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St. Louis Tax Law Blog

Doctor cites bad advice in tax evasion case

There is no doubt that filing taxes can be a complicated process. As such, many people in Missouri and across the country often seek advice on certain tax-related issues. Unfortunately, incorrect information could potentially result in serious criminal charges, such as tax evasion.

In fact, a man in another state was recently sentenced to prison after he pleaded guilty to a felony charge of attempt to evade or defeat tax. He claims that after he paid $15,000 to tax agencies that were "legitimate," he turned to tax help groups. He further states that it was advice from these groups that led to his legal troubles.

Are you facing wage garnishment from the IRS?

Almost everyone grumbles during tax season when they have to go through all of their financial paperwork and make sure their information is correct before filing their forms with the IRS. It is common for that grumbling to become more pronounced when individuals find out that they owe more taxes. For some, owing taxes can be a significant burden.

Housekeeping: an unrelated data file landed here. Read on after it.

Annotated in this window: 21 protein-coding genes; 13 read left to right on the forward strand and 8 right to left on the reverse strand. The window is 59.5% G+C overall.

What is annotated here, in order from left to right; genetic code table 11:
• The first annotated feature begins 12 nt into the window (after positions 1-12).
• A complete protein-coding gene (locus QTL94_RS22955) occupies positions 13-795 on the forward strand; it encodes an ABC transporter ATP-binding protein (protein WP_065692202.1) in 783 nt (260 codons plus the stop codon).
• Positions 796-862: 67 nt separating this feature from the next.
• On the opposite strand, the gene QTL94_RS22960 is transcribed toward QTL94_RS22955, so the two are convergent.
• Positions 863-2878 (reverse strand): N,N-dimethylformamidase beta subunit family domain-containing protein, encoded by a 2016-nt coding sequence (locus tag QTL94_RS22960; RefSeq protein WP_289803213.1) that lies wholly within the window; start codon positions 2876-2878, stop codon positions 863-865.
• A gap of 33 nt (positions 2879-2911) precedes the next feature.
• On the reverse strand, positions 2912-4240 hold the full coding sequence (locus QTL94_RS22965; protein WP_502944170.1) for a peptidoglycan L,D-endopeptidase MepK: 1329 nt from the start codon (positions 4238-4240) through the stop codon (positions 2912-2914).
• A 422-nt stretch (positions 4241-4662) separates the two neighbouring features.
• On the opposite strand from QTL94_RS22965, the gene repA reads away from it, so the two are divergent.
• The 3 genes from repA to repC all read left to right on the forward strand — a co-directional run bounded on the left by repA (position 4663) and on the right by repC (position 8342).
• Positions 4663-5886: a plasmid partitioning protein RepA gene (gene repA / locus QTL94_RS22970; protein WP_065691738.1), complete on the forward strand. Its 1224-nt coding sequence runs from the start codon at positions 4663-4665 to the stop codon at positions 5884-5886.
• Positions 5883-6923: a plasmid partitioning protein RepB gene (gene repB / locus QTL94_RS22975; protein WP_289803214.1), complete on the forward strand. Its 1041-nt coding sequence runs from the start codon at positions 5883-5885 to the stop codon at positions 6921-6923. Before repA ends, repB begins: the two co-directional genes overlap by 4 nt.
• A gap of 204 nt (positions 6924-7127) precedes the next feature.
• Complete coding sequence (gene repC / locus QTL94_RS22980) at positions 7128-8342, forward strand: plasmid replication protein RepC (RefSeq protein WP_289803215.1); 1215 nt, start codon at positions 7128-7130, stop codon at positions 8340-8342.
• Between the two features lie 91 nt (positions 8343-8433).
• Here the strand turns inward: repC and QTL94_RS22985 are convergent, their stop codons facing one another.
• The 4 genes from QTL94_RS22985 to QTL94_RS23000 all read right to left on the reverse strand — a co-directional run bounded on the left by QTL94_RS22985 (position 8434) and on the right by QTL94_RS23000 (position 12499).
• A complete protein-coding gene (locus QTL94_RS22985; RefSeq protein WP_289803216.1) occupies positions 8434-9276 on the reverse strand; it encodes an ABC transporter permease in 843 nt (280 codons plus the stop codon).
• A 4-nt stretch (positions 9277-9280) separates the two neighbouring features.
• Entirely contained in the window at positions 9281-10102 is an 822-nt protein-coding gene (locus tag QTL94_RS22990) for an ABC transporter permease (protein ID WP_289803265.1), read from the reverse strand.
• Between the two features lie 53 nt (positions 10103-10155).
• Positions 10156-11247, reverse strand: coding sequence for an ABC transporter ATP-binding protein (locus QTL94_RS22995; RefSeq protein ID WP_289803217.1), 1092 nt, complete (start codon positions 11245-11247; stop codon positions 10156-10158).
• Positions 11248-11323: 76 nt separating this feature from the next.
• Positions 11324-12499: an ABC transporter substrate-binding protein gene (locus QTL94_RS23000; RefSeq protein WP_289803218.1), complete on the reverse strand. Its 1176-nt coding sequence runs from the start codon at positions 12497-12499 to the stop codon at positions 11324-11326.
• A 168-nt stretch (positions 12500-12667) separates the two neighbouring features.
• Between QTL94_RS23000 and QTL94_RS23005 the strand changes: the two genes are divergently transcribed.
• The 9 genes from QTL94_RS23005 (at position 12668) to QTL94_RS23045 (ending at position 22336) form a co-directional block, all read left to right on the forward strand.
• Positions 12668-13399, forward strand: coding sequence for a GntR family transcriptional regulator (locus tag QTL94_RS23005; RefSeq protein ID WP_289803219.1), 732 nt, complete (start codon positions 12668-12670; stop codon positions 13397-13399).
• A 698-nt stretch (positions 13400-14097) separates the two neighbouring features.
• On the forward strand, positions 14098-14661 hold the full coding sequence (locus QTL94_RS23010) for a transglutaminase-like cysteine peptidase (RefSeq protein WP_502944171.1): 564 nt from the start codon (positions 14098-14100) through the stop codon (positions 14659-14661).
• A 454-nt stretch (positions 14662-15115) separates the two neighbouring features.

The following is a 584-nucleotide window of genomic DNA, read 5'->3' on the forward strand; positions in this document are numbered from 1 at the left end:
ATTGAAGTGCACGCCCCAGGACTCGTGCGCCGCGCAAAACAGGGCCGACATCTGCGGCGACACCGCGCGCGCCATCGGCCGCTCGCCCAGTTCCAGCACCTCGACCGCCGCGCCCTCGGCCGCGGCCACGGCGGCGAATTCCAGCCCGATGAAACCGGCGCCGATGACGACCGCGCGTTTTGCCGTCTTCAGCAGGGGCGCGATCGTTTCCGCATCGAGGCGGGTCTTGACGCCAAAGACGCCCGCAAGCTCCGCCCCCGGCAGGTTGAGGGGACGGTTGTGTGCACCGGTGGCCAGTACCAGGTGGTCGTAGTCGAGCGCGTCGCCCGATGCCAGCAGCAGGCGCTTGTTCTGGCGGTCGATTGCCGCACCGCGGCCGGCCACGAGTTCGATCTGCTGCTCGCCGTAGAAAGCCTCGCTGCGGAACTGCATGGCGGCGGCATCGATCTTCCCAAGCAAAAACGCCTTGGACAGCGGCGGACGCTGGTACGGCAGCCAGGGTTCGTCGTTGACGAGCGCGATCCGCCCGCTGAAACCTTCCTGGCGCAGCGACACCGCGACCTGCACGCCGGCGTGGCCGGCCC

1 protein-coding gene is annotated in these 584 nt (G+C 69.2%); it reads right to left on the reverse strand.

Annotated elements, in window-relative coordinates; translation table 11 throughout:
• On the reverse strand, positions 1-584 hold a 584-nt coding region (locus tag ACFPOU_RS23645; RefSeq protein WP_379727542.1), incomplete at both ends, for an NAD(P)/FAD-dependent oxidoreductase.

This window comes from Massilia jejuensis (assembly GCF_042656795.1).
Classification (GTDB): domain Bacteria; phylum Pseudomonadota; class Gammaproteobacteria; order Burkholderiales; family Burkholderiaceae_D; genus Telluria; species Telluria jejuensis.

You may be among the many people who have not been able to meet their tax obligations. You may face other financial issues that have resulted in an inability to pay, and though you want to get your affairs in order, you may not know how. Now, your situation seems even more dire because the IRS has started garnishing your wages.

Man pleads guilty in tax evasion case

Running a business in Missouri and other areas across the country is often a complex task. In many cases, business owners must multiple different decisions that could ultimately have a significant impact on the businesses. Unfortunately, some decisions could ultimately have legal consequences. For example, mistakes made when filing federal income taxes could ultimately result in accusations of tax evasion.

In fact, a man in another state recently pleaded guilty to such charges. The 47-year-old man reportedly owned several businesses in which he was contracted to provide payroll services to small businesses. As part of his responsibilities to the companies, he collected federal employment taxes.

Does the IRS expect you to pay taxes as a permanent resident?

With all of the news regarding immigration laws these days, you may have numerous questions about your status here in the U.S. One of those questions may be whether the IRS expects you to pay income taxes.